Will Apple make credit cards obsolete?

“Apple is working on technology which would enable customers to make purchases with their iPhone or iPad devices, according to Bloomberg,” Scott Rubin writes for Seeking Alpha.

“Users would be able to access saved bank account information or credit card numbers,” Rubin writes. “Apple engineers are harnessing ‘Near-Field Communication’ (NFC), a technology which can transmit and receive information up to 4 inches, according to the article. The products are expected to be introduced to the market sometime this year.”

Rubin writes, “Once the technology hits the market, it may threaten the credit card companies. If users can access their bank accounts directly to make purchases and avoid using a credit card, companies like Visa (V), Mastercard (MA), and Discover (DFS) may see a hit to their revenues.”

Full article here.

MacDailyNews Take: The following was written over 8 years ago: This device, able to be made today with current technology, would easily be “The Device.” Running Mac OS X or a mobile variant, it would allow the user to communicate via text, audio, and video. It would snap digital photos and organize them, do email, and browse the web. It would sync automatically with your desktop or portable Mac… It would absorb the iPod by playing AAC / MP3 audio and interface with iTunes, but it would also play feature-length MPEG-4 movies, too, in full color… and any number of websites in your pocket. McDonald’s Drive Thru’s would accept payments via Bluetooth from “The Device.”SteveJack, MacDailyNews, December 10, 2002

[Thanks to MacDailyNews Reader “GetMeOnTop” for the heads up.]


  1. No, it won’t make credit card servicers obsolete. There still will be a need to securely access your bank account, and Visa and MasterCard will just move into this arena. Merchants will still need the back-room services. Just a different format.

  2. I want to walk through the grocery store, scanning and bagging my food items as I shop. Every item added to my cart is weighed and added to the overall weight of my cart. Bar codes tally prices, coupons and discounts, and update my idevice’s database.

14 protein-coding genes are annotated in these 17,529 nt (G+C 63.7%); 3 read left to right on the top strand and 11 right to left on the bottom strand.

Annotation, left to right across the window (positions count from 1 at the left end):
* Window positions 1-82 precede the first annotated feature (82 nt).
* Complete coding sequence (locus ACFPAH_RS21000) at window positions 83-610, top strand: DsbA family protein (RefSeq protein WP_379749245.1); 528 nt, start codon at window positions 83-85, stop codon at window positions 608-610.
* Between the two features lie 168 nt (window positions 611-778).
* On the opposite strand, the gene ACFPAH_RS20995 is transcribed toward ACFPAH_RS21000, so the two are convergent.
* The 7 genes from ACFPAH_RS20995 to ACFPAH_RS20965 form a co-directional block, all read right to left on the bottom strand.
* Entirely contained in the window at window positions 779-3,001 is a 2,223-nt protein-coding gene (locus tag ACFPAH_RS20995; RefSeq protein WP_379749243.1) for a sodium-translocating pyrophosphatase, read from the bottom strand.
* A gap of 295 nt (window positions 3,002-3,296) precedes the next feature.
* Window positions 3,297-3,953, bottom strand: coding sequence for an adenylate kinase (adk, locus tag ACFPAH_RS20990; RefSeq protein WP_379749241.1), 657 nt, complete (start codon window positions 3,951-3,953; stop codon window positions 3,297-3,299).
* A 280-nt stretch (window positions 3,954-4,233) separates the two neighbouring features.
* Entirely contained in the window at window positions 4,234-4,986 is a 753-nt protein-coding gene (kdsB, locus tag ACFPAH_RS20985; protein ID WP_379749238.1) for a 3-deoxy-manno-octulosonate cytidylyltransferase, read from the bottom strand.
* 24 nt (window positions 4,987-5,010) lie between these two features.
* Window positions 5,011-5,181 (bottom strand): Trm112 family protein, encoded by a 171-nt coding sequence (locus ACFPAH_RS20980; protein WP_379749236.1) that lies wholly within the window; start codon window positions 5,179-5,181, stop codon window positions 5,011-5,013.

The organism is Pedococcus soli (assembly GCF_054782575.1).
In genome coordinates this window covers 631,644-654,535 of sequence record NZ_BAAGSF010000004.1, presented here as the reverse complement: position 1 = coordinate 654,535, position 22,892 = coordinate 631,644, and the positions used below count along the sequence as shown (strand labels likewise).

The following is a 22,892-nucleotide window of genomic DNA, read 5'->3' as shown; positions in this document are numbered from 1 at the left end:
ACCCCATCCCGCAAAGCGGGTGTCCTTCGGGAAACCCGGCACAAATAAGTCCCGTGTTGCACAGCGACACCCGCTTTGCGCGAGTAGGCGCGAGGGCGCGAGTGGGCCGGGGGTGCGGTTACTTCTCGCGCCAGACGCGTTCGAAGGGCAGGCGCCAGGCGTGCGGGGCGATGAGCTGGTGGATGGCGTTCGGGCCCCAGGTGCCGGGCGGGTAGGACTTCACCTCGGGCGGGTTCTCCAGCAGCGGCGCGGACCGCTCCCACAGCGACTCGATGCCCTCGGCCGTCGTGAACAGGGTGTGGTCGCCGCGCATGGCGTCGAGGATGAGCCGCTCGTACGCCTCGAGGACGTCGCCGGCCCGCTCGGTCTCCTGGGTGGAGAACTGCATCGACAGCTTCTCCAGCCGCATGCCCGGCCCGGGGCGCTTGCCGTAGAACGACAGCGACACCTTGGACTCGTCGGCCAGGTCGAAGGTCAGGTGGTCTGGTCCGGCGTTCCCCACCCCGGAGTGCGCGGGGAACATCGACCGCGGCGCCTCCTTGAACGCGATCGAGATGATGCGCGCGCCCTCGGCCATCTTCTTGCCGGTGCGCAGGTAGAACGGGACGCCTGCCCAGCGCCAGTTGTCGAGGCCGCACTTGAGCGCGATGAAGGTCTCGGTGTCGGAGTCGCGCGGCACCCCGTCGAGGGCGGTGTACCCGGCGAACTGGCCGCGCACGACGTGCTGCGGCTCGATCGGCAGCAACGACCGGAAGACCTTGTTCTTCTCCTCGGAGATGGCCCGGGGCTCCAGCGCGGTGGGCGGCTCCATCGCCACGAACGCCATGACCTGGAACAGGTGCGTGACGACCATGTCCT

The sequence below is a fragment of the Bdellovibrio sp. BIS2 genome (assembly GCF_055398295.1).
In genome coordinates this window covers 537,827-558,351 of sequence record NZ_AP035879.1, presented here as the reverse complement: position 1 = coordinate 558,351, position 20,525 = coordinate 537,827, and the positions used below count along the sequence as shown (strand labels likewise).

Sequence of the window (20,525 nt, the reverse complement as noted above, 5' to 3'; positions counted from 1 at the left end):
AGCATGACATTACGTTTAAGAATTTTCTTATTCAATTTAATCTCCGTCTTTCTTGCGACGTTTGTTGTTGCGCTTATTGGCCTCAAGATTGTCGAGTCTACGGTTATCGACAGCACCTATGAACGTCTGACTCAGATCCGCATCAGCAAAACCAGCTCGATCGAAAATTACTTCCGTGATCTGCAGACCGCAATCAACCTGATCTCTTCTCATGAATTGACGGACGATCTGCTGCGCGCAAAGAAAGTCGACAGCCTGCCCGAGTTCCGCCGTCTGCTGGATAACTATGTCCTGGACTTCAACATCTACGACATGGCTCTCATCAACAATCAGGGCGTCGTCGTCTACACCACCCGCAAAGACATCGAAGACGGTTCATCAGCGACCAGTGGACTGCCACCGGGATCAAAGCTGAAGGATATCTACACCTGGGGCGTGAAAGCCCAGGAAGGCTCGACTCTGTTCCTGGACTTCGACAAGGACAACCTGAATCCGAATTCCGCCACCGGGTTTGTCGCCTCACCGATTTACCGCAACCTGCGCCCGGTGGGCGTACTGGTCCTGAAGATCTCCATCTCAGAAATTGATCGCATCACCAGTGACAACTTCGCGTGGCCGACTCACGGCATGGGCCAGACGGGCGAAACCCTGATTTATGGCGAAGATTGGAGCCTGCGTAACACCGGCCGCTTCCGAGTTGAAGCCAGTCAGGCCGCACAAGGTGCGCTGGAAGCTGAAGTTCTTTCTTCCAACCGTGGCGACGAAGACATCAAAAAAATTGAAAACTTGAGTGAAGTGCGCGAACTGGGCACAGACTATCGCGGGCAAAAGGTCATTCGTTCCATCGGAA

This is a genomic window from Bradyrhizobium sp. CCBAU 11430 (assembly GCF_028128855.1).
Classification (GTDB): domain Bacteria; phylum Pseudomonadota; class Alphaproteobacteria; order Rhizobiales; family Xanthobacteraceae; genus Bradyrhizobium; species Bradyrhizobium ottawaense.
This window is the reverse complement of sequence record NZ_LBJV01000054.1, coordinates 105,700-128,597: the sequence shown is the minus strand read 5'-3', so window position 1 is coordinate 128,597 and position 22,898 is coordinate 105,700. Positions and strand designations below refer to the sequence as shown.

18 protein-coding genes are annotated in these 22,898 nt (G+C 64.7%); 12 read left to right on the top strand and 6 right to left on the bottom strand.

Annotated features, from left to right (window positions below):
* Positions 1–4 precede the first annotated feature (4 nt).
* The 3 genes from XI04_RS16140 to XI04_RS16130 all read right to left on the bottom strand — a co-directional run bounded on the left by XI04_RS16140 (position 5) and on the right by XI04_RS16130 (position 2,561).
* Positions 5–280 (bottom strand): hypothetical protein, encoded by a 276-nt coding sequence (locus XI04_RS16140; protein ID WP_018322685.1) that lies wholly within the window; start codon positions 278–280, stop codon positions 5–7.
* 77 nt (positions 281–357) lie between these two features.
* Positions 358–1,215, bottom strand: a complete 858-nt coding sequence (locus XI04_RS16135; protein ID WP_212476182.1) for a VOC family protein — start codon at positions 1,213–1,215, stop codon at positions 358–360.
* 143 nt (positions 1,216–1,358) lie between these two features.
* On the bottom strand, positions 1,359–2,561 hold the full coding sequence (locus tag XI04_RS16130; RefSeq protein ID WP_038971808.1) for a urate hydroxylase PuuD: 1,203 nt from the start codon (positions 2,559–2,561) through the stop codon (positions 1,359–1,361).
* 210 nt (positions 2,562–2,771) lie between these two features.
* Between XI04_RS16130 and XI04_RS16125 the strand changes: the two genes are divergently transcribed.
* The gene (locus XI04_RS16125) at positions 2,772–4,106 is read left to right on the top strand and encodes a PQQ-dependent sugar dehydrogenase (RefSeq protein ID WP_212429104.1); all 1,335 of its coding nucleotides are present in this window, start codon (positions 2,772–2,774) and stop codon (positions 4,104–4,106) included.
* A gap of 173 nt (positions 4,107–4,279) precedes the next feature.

When I reach the register, my idevice will sync with the store’s and off I go.

  3. The part this misses is charge back and fraud detection. When credit cards were first created there were laws put in place to protect consumers. Giving people direct access to your bank account bypasses these protections and laws. Unless there is a change in banking regulations or banks develop some new independant products credit card companies are still going to be raking in the cash. Ever try to get your money back from PayPal when the victim of fraud…I HATE them but there is nothing that protects your purchases like a standard plain old credit card transaction.

  4. I don’t see how this could affect credit card companies in the least. Instead of swiping your credit card, you wave your phone. Both will likely be connected to the same account through Visa, MasterCard or whatever. How does this impact their revenue? Also, on a personal level, I’m not terribly worried about the credit card companies potentially losing revenue, heh.

  5. @SteveJack Nice prognostication.

    I’ll never forget in 1990, the owner of one of my favorite local record stores predicted the iTunes store. He described it exactly as Apple implemented it.

    I didn’t record it for posterity but his clear and certain exposition left a deep impression with me that it couldn’t be any other way.

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